The issue of democracy in the Cuban socialist transition accounts for diverse experiences and is supported by essential concepts. But, with humility and sincere concern, I believe that the role of democracy in this transition is not exhausted and requires even more prioritized attention, which will allow us to refine and strengthen its theoretical basis and the respective practices that must be adopted. This will all depend, to a decisive extent, on whether—and how—we get out of this unprecedented crisis and whether we are able to come out of it moving faster and better in all spheres of society.

It strikes me, for example, that the compendium of ideas, concepts, and guidelines of the Eighth Congress only dedicates three generic paragraphs to the topic of democracy, while the chapter on the politics of cadres takes up five-and-a-half pages.

Unity is an inescapable and sacred key in the history of the nation. No one should make it a pretext to sweep problems and failures under the rug. Only by respecting the role of the people as the main actor in the real process of decision-making (and not just as subject of consultation) will we have the ability to get out of the labyrinth. This means having the ability to swiftly interpret their opinions in order to correct mistakes, weaknesses, and inconsistencies in time and effectively confront our enemies.

When the crisis of the 1990s struck, Fidel raised a historic challenge: to save the Homeland, the Revolution, and Socialism—not only in Cuba, but also as a universal paradigm, a dimension we should never forget. Today, the crisis is of a similar scale, though I dare say that the current risks are even greater than those past. Saving the homeland, the revolution, and socialism involves all citizens.

In this spirit, it is essential to forge consensus on an inclusive basis in all aspects of society, because achieving the understanding of the majority is always very difficult. We must aspire to it and do what is necessary to make it so. Fidel expressed it well in his speech to intellectuals in June 1961: “The revolution must only renounce those who are incorrigibly reactionary, who are incorrigibly counterrevolutionary.” It is true that there have been countless examples of such counterrevolutionaries, but there have also been instances where erratic actions have led to avoidable distancing and ruptures, involving even some of those who identify with the revolution. It would be beneficial to attempt to resolve the cases that occurred in recent years, some with harmful public implications for the revolution, something that I believe is still possible. The party should conduct that healing while unions and other organizations identify key people in their fields who can help heal these rifts.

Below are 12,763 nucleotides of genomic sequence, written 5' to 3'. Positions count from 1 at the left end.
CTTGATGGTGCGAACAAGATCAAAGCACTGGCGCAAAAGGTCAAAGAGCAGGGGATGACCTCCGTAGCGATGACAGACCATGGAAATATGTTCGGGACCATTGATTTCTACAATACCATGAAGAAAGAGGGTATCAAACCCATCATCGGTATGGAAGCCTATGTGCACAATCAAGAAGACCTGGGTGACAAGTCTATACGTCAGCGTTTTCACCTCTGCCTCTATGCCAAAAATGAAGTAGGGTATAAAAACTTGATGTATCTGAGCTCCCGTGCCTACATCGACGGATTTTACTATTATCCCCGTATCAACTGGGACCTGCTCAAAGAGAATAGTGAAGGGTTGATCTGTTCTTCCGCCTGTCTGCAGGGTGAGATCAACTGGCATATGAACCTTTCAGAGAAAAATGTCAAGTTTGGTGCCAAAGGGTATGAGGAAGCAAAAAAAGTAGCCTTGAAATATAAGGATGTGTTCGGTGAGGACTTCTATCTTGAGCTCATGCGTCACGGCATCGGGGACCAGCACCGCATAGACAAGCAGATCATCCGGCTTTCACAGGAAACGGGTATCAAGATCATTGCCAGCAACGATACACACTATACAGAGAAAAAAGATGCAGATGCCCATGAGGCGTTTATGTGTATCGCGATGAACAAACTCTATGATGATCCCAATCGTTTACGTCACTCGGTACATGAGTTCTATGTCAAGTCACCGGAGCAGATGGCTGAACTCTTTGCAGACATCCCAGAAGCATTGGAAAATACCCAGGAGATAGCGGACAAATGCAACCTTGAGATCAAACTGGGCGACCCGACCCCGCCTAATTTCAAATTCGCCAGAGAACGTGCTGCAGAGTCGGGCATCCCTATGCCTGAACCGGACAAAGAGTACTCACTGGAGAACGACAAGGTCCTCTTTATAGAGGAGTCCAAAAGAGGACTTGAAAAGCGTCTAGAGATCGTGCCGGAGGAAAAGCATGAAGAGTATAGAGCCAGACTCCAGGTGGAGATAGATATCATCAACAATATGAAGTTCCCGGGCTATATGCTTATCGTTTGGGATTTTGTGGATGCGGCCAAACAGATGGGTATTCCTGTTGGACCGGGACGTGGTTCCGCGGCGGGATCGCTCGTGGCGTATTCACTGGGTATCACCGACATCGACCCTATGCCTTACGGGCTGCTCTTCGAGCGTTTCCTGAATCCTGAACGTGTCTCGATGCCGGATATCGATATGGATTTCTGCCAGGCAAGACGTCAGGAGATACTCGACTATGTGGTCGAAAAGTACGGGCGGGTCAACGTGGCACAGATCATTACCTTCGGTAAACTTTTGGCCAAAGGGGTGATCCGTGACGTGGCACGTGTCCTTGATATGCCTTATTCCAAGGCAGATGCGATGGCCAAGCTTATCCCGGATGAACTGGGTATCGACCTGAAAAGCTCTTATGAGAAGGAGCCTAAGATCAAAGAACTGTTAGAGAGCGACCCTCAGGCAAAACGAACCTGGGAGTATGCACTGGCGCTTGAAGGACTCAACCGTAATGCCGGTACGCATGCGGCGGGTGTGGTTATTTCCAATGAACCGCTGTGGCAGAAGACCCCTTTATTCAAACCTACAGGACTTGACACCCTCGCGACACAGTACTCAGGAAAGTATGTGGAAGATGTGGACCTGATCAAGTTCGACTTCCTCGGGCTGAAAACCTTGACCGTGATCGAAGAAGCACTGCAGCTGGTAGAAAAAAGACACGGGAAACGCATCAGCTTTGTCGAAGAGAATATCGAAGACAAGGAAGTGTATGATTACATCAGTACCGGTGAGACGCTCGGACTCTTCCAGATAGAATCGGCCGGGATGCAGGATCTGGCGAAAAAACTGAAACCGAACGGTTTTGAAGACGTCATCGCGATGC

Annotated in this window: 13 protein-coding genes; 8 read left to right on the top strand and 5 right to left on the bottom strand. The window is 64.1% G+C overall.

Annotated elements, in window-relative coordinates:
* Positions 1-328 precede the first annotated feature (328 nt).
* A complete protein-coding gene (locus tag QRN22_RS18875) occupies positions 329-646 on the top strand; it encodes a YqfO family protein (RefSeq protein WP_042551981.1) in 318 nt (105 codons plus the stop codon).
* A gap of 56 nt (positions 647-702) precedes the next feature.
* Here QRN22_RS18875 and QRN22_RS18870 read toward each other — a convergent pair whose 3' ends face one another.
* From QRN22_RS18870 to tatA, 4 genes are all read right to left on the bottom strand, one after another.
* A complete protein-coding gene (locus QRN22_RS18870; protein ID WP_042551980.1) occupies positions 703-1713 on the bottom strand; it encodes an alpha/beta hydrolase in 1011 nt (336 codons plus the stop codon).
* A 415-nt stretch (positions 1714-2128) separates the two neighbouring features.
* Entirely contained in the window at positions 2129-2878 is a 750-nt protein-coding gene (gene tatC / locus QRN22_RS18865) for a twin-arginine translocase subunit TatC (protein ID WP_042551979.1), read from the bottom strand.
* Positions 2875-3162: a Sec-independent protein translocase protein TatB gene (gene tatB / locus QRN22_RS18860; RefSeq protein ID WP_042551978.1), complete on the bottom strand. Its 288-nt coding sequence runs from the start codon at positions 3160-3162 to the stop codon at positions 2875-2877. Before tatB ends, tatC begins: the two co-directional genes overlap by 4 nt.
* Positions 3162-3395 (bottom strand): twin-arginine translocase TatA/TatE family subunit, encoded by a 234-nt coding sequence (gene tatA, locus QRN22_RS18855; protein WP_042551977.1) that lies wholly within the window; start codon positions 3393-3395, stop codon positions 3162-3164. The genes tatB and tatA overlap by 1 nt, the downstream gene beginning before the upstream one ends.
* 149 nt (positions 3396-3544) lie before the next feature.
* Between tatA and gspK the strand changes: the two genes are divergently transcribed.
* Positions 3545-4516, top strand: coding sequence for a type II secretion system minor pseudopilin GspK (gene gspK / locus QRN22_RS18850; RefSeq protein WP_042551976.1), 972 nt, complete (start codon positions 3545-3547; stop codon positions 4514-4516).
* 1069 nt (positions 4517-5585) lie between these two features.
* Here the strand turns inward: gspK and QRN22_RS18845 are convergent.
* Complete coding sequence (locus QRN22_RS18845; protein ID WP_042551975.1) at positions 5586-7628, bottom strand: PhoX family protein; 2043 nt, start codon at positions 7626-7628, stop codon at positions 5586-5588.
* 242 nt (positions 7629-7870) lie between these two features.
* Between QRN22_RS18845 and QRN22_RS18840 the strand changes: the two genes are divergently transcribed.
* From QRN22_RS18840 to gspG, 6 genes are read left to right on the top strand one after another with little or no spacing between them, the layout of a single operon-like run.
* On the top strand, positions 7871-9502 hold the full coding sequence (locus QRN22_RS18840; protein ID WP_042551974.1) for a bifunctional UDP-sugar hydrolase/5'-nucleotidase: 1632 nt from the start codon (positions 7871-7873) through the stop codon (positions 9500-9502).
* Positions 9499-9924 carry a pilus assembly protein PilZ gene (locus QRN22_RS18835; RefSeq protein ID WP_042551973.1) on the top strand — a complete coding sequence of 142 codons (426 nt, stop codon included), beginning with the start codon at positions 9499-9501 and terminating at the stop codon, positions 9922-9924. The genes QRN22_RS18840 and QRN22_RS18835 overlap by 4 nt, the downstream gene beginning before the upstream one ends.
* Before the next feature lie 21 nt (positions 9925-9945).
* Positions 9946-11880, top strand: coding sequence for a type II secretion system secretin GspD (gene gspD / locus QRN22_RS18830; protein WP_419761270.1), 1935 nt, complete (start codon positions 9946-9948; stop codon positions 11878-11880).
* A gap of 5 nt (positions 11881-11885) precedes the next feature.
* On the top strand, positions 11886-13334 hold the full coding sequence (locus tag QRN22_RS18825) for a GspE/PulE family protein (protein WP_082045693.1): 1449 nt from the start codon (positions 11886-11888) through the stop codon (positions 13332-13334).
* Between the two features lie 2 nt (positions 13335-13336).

Never have there been so many debates and cross-ideas in our archipelago. Congratulations. Everywhere and always, there is deliberation. Social networks and other non-face-to-face communication channels have exponentially multiplied what has always been present in Cubans and Cuban society. Let us rejoice, our democracy is the richer for it.

The imperial grip however, has tightened in extremis in recent years. Together with the onslaught of the pandemic, the impact of the criminal encirclement of Venezuela on our economy, the deficits accumulated by our bumpy socialist transition, the slowness and zigzags in the adoption of certain decisions, we are in a crisis quagmire. To revamp the economic and political model altogether is an extremely difficult kind of puzzle. So much so that many believe it is no longer possible to achieve.

Such skeptical (and often confused) compatriots form a very important sector, and the party should prioritize attention to it everywhere. Without including this sector in the great united force required to propel the revolution, when so many winds are blowing against us, it will be impossible to get out of the crisis and move forward.

The Eighth Congress and the Party

It is obvious that the leadership of the revolution decided to organize the Eighth Congress based, above all, on the structures of the party at the central level, on the experience accumulated by political and state leaders and cadres, and on the extensive information they handle. The decisions and development of the meeting were thought out and prepared in advance.